Although food resources are thought to limit many populations, the extent to which the population dynamics of predators and prey are coupled is rarely known. We examined a sedentary population of Red Crossbills (Loxia curvirostra L. complex) that relies on seeds in cones that accumulate in the canopy of Rocky Mountain Lodgepole Pine (Pinus contorta latifolia Engelm.). Nearly constant annual seed production and gradual weathering over many years of initially impenetrable cones in the tree canopy results in a continuous and perhaps roughly constant replenishment of accessible seeds. However, seed availability varies seasonally. We estimated the seasonal variation in the energy demands of the study population. Our results demonstrate that seed predation by these sedentary Red Crossbills potentially drives the seasonal variation in seed availability and likely causes the Red Crossbill population to be regulated. The results are also consistent with a nearly constant replenishment of accessible seeds. In its apparent population stability this sedentary crossbill differs greatly from many other crossbills, which often vary in abundance by several orders of magnitude from year to year.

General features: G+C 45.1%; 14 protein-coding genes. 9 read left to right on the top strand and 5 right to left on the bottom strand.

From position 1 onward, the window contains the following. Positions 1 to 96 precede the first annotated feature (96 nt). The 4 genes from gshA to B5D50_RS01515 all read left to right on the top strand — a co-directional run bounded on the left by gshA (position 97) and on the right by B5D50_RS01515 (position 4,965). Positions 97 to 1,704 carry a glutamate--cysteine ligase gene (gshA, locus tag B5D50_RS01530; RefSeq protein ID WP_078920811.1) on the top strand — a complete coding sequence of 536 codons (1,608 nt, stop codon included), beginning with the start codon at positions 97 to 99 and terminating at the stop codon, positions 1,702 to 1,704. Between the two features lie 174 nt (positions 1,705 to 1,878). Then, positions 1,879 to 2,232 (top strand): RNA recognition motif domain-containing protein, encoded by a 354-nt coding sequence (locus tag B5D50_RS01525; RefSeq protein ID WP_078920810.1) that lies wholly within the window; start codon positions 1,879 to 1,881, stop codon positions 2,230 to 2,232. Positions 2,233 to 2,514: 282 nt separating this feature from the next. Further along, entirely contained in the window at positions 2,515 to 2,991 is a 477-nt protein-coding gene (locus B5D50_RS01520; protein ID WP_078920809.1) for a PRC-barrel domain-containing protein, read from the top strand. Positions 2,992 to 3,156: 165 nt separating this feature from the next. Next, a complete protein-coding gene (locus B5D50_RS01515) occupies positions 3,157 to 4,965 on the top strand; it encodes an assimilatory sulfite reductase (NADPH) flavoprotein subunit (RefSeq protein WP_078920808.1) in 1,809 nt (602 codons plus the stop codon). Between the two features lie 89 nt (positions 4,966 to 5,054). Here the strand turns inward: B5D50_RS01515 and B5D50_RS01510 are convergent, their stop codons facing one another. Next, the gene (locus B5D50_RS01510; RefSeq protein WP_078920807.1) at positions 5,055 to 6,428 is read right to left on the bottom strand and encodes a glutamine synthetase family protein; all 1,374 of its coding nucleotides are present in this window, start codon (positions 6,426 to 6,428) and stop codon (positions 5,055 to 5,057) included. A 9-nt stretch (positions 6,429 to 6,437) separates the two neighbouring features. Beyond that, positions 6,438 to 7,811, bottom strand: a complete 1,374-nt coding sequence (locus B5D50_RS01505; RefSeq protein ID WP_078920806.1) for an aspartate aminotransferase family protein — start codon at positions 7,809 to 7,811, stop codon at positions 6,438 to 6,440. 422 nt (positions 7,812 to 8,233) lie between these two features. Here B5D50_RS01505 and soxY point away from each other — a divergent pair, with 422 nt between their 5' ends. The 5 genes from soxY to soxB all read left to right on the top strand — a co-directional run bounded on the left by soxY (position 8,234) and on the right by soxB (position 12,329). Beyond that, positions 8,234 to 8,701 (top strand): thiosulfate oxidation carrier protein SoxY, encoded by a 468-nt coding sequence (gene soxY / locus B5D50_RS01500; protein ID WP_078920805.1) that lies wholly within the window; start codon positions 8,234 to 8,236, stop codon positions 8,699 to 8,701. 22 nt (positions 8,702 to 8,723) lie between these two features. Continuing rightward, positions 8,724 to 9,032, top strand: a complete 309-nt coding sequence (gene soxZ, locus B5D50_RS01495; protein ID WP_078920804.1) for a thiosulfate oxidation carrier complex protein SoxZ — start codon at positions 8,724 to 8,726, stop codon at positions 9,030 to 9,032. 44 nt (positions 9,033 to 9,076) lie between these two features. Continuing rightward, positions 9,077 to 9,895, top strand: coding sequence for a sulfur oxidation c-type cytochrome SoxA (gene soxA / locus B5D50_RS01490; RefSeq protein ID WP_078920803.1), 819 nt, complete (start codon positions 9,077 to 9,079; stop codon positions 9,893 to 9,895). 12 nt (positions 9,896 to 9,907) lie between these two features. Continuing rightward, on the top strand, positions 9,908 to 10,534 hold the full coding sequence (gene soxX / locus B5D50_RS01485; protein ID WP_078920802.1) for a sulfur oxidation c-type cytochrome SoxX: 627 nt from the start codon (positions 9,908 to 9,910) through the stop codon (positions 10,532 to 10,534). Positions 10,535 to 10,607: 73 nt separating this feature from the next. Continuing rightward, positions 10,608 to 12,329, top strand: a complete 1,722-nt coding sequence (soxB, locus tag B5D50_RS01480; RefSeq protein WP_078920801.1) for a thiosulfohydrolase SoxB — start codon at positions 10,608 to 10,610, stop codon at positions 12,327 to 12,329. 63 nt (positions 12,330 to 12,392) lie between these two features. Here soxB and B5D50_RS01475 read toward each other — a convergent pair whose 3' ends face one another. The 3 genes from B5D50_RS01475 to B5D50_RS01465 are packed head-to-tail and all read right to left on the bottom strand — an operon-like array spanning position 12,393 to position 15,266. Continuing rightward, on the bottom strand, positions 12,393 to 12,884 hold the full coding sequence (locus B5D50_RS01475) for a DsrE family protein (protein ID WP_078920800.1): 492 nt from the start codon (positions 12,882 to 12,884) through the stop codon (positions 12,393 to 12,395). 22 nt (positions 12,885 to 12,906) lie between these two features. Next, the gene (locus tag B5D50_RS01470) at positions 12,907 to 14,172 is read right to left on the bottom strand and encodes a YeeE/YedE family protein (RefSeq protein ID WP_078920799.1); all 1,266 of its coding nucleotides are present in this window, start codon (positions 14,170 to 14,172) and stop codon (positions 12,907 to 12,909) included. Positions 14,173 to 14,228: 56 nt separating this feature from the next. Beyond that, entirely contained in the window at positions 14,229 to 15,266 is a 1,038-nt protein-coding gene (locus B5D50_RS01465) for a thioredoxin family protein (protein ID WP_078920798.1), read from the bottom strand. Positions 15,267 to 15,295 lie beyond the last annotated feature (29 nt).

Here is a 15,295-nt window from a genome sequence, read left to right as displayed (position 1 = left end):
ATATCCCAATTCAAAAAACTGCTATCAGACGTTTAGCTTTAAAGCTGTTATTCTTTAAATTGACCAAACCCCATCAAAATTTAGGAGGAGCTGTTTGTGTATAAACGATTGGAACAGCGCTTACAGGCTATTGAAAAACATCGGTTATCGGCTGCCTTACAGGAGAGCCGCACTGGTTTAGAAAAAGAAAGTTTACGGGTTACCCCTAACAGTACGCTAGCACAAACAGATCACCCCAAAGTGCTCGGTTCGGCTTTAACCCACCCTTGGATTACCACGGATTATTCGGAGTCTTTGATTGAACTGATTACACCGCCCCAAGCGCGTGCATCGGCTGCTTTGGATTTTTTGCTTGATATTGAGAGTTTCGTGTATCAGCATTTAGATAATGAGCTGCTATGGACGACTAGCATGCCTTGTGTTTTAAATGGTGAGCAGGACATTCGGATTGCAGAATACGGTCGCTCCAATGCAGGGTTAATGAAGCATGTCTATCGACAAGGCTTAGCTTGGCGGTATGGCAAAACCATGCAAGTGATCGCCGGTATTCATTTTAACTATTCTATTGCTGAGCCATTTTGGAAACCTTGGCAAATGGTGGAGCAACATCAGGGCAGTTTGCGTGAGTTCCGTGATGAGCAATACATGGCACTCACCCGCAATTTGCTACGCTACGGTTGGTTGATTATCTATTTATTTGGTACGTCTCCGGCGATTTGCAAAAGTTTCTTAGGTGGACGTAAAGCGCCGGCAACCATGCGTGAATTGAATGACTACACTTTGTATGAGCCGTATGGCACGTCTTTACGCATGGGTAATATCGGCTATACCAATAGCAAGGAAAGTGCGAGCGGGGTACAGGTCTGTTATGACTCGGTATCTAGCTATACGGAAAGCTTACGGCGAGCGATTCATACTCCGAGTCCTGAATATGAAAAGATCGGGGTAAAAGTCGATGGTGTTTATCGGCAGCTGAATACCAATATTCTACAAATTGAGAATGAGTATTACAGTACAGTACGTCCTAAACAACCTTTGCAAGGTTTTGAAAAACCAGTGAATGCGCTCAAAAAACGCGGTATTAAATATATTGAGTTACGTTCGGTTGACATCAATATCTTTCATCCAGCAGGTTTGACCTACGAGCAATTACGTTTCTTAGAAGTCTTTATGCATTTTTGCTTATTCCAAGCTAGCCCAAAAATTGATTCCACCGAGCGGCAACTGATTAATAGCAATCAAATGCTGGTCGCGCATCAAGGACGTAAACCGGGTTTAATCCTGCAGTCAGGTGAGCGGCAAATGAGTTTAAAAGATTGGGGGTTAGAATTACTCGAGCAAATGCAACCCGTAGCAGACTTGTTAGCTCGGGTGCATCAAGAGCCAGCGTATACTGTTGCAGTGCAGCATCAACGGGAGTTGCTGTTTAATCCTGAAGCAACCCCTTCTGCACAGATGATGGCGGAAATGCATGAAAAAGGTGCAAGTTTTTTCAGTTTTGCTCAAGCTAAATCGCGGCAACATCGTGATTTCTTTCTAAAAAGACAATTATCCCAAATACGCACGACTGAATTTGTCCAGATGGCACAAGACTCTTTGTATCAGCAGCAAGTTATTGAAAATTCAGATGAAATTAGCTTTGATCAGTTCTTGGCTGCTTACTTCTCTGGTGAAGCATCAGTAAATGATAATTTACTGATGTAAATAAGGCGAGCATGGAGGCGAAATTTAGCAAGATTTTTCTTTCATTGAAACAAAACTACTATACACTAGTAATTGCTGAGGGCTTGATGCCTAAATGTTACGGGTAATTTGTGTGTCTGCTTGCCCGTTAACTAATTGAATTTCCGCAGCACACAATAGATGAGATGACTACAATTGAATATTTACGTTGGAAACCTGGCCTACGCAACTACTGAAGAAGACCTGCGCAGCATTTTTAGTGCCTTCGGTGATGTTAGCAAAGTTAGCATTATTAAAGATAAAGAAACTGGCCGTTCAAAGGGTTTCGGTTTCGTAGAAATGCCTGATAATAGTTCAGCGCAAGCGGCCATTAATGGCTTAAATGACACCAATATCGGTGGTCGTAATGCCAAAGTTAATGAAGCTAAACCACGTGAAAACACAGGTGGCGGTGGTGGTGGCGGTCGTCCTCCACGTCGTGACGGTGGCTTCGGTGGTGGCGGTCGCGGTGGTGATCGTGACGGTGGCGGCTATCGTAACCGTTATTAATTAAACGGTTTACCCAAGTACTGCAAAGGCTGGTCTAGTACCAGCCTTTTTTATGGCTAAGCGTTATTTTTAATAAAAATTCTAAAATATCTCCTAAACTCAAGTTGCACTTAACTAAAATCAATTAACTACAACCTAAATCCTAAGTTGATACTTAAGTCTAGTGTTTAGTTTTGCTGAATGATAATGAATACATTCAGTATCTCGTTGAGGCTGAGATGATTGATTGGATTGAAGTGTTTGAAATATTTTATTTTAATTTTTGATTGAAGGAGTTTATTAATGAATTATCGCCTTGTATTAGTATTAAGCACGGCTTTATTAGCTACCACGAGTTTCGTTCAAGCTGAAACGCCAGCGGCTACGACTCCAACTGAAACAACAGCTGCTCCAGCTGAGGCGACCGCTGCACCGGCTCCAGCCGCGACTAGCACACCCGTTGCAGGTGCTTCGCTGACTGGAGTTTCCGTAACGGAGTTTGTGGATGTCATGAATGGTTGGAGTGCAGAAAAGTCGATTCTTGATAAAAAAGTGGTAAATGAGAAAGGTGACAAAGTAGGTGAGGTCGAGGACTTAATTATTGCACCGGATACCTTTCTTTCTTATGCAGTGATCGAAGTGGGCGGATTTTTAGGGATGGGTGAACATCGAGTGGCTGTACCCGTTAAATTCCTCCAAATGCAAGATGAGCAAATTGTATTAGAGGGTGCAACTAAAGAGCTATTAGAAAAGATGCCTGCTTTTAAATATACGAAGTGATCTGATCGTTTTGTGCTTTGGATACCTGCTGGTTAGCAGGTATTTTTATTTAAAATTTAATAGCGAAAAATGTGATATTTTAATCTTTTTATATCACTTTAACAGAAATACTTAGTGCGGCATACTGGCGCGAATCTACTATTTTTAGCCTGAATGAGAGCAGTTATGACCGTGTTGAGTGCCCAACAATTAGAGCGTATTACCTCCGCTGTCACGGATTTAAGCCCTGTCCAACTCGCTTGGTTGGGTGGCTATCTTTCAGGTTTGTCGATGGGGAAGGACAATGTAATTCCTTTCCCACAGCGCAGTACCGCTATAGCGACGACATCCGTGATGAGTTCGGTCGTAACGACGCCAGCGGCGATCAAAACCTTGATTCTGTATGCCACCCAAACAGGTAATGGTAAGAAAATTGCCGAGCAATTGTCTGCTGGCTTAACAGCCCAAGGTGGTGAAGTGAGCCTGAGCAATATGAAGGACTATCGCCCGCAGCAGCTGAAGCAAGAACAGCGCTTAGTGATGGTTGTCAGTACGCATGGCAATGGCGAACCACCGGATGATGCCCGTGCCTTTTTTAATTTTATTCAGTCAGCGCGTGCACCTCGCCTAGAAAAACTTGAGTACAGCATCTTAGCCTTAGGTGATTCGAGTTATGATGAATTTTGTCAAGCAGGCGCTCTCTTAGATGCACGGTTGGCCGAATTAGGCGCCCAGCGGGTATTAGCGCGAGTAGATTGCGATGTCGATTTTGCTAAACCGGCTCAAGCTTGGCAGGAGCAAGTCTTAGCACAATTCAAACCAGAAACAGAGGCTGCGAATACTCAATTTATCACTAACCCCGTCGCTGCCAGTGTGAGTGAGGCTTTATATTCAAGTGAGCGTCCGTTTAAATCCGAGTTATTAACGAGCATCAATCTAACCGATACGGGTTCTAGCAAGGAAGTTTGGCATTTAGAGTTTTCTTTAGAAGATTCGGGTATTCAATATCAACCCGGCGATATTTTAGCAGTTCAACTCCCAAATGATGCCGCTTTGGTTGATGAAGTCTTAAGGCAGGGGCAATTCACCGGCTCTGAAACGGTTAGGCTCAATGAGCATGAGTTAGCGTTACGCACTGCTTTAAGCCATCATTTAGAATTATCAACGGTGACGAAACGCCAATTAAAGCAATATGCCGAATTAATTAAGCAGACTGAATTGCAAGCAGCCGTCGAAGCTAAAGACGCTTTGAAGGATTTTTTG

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Vol. 129 • No. 1